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How to Grow Paulownia tomentosa from Seeds

Princess Tree (Paulownia tomentosa) or Kiri adapts to various types of soil, but not rocky and compact soils.
It is a warm climate tree, grows between 46 to 86 F and good drainage is required. Learn all about how to grow paulownia tomentosa in this article.

If the annual rainfall drop is under 100mm per month additional watering will necessary. Keep in mind for calculation that 10mm of rain delivers 10 liters of water.

Easy Steps for Grow Paulownia Tomentosa

Step 1

Fill a pot with a mixture of sand, vermiculite, and peat moss.

Step 2

Put a pinch of seed on top of the planting medium, then cover the seeds with a patch of gauze to hold them in place.

princess tree seeds
Princess Tree Seeds

Step 3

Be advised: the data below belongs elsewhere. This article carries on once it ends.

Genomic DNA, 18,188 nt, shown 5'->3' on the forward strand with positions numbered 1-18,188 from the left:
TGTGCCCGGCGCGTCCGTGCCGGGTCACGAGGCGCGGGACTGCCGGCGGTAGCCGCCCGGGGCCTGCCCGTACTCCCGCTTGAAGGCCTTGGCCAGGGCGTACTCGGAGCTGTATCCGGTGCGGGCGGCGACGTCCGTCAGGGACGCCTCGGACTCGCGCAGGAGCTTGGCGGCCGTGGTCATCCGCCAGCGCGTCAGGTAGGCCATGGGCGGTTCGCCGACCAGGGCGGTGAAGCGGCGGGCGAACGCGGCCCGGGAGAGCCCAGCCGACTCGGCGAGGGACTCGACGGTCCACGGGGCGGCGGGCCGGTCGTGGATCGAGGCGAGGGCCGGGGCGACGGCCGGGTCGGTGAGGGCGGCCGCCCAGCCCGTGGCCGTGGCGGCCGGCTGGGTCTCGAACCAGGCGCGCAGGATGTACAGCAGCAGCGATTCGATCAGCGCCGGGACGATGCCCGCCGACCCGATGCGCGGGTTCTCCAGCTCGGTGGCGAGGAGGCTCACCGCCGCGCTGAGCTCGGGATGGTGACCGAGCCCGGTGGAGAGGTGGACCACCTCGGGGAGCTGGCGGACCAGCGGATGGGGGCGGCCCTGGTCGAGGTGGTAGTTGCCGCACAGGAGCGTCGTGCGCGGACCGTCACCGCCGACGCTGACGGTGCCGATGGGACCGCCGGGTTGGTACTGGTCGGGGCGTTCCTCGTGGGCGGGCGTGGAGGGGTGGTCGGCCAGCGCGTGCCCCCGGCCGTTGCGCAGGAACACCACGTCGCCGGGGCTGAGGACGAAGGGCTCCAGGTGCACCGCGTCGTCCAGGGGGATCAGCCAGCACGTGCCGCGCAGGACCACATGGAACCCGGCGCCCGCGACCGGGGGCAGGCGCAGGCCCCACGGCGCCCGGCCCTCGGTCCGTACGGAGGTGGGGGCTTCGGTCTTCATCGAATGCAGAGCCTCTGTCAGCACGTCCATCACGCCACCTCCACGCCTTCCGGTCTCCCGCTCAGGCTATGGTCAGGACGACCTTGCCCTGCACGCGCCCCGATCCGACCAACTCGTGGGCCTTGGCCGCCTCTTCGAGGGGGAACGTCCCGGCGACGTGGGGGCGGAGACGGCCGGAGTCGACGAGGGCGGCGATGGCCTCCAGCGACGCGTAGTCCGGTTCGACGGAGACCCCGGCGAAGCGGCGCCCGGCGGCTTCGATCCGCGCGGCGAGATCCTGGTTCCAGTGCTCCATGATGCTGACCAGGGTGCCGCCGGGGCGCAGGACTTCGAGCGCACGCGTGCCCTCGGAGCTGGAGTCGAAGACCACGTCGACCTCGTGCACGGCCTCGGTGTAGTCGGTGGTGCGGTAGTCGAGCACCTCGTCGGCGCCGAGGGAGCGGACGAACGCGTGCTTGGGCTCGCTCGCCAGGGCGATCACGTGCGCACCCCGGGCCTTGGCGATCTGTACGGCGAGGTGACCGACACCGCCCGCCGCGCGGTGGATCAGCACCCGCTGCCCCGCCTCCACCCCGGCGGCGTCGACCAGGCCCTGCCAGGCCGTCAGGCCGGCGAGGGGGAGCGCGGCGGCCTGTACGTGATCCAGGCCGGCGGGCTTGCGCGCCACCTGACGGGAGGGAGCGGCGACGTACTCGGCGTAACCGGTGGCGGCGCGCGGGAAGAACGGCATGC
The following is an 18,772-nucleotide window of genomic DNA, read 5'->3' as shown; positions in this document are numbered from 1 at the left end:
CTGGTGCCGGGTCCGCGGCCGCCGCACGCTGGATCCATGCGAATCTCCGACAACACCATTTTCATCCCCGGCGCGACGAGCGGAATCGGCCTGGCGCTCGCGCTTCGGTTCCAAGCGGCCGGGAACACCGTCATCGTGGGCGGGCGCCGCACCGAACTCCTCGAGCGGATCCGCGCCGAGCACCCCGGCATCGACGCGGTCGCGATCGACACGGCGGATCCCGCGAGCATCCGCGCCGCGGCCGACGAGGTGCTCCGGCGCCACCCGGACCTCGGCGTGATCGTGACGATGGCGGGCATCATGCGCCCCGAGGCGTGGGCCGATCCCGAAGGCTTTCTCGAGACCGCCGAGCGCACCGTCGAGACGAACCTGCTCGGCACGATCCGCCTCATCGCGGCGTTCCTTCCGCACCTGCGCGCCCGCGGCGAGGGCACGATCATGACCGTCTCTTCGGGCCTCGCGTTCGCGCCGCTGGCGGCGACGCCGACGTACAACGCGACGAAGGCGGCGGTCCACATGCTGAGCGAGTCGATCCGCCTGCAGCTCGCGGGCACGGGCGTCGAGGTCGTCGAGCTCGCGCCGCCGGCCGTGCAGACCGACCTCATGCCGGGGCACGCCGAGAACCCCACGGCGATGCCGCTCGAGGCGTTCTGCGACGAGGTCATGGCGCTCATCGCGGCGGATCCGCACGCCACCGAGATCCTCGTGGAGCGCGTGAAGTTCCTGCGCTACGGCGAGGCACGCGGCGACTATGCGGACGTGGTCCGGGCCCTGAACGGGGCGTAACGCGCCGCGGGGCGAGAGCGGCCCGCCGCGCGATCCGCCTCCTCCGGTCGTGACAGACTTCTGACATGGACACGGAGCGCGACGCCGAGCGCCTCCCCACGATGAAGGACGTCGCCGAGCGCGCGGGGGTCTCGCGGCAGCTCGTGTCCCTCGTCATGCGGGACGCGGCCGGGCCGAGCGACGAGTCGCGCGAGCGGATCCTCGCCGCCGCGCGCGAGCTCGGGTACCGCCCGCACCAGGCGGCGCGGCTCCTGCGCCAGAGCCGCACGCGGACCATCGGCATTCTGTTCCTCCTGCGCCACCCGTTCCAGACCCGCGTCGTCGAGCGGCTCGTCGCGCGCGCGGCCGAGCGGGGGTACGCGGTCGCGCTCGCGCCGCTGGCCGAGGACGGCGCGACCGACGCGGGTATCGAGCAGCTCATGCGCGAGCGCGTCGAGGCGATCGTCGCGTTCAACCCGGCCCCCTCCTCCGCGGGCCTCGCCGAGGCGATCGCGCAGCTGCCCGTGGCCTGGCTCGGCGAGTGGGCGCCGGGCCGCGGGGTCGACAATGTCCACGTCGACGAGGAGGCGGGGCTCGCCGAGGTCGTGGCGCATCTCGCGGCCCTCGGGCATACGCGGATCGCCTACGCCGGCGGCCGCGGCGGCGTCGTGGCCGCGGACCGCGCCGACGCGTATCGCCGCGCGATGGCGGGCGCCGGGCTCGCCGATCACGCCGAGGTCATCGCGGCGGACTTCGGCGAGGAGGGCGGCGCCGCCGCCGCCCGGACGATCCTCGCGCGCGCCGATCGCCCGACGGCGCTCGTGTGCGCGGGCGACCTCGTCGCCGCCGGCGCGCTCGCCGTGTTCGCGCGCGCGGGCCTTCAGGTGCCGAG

Water the seeds enough to keep them moist but not exceeded. As the seeds begin to grow, remove the gauze and split them until you have only 1 per container. Kiri tree seeds will germinate between 1-2 months.

Step 4

Wait until the seedlings are 10″ to 14″ tall. Let the seedlings rest in the shade for 3 to 5 days before transplanting.

Step 5

Move to a larger pot and water regularly. Keep it in the same conditions of temperature, light, and water. Approximately 2 months later they should be taken outside.

paulownia tomentosa
Paulownia tomentosa

We hope this guide will be of great help to you. You can read more information about Princess Tree.

About Henry Morgan

Henry Morgan is an agronomist horticulture founder of The Garden Style Company and The Garden Style Website. He previously worked for Mondelēz International as an Agronomist Engineer specializing in agricultural products management in highly populated areas. In 2000, Henry started working with farmer-producers in agricultural businesses selling wholesale fresh produce and retail plants in Van Buren, Arkansas. Nowadays, Henry lives in California, where he offers expert consulting services for organic vegetable gardening. As a science writer working with his wife, Julia, Henry shares his passion for gardening and farming, trying to reach and teach as many folks as possible.

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